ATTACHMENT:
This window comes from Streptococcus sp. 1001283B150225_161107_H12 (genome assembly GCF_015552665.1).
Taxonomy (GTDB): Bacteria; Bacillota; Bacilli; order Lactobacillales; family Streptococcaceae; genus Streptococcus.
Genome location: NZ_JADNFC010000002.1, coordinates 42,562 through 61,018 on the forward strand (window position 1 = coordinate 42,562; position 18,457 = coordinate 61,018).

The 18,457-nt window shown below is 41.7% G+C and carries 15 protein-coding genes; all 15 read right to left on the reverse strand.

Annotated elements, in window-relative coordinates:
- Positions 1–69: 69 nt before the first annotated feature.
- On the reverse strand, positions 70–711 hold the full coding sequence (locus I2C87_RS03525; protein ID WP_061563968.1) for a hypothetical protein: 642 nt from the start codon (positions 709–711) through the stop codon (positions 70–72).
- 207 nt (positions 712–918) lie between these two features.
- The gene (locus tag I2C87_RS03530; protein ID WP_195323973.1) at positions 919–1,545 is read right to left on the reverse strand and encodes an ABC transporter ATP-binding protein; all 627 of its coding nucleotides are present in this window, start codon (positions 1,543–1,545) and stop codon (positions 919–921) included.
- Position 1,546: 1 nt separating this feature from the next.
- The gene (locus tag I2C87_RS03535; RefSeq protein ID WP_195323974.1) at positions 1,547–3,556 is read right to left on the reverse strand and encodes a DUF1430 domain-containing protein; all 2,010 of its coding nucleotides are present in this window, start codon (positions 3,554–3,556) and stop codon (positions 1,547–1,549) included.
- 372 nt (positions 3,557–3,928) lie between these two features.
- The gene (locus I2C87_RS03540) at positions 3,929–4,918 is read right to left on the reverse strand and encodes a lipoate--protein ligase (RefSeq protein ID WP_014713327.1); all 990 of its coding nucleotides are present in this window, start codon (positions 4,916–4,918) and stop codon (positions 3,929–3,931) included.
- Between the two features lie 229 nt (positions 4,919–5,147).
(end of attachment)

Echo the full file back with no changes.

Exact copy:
This window comes from Streptococcus sp. 1001283B150225_161107_H12 (genome assembly GCF_015552665.1).
Taxonomy (GTDB): Bacteria; Bacillota; Bacilli; order Lactobacillales; family Streptococcaceae; genus Streptococcus.
Genome location: NZ_JADNFC010000002.1, coordinates 42,562 through 61,018 on the forward strand (window position 1 = coordinate 42,562; position 18,457 = coordinate 61,018).

The 18,457-nt window shown below is 41.7% G+C and carries 15 protein-coding genes; all 15 read right to left on the reverse strand.

Annotated elements, in window-relative coordinates:
- Positions 1–69: 69 nt before the first annotated feature.
- On the reverse strand, positions 70–711 hold the full coding sequence (locus I2C87_RS03525; protein ID WP_061563968.1) for a hypothetical protein: 642 nt from the start codon (positions 709–711) through the stop codon (positions 70–72).
- 207 nt (positions 712–918) lie between these two features.
- The gene (locus tag I2C87_RS03530; protein ID WP_195323973.1) at positions 919–1,545 is read right to left on the reverse strand and encodes an ABC transporter ATP-binding protein; all 627 of its coding nucleotides are present in this window, start codon (positions 1,543–1,545) and stop codon (positions 919–921) included.
- Position 1,546: 1 nt separating this feature from the next.
- The gene (locus tag I2C87_RS03535; RefSeq protein ID WP_195323974.1) at positions 1,547–3,556 is read right to left on the reverse strand and encodes a DUF1430 domain-containing protein; all 2,010 of its coding nucleotides are present in this window, start codon (positions 3,554–3,556) and stop codon (positions 1,547–1,549) included.
- 372 nt (positions 3,557–3,928) lie between these two features.
- The gene (locus I2C87_RS03540) at positions 3,929–4,918 is read right to left on the reverse strand and encodes a lipoate--protein ligase (RefSeq protein ID WP_014713327.1); all 990 of its coding nucleotides are present in this window, start codon (positions 4,916–4,918) and stop codon (positions 3,929–3,931) included.
- Between the two features lie 229 nt (positions 4,919–5,147).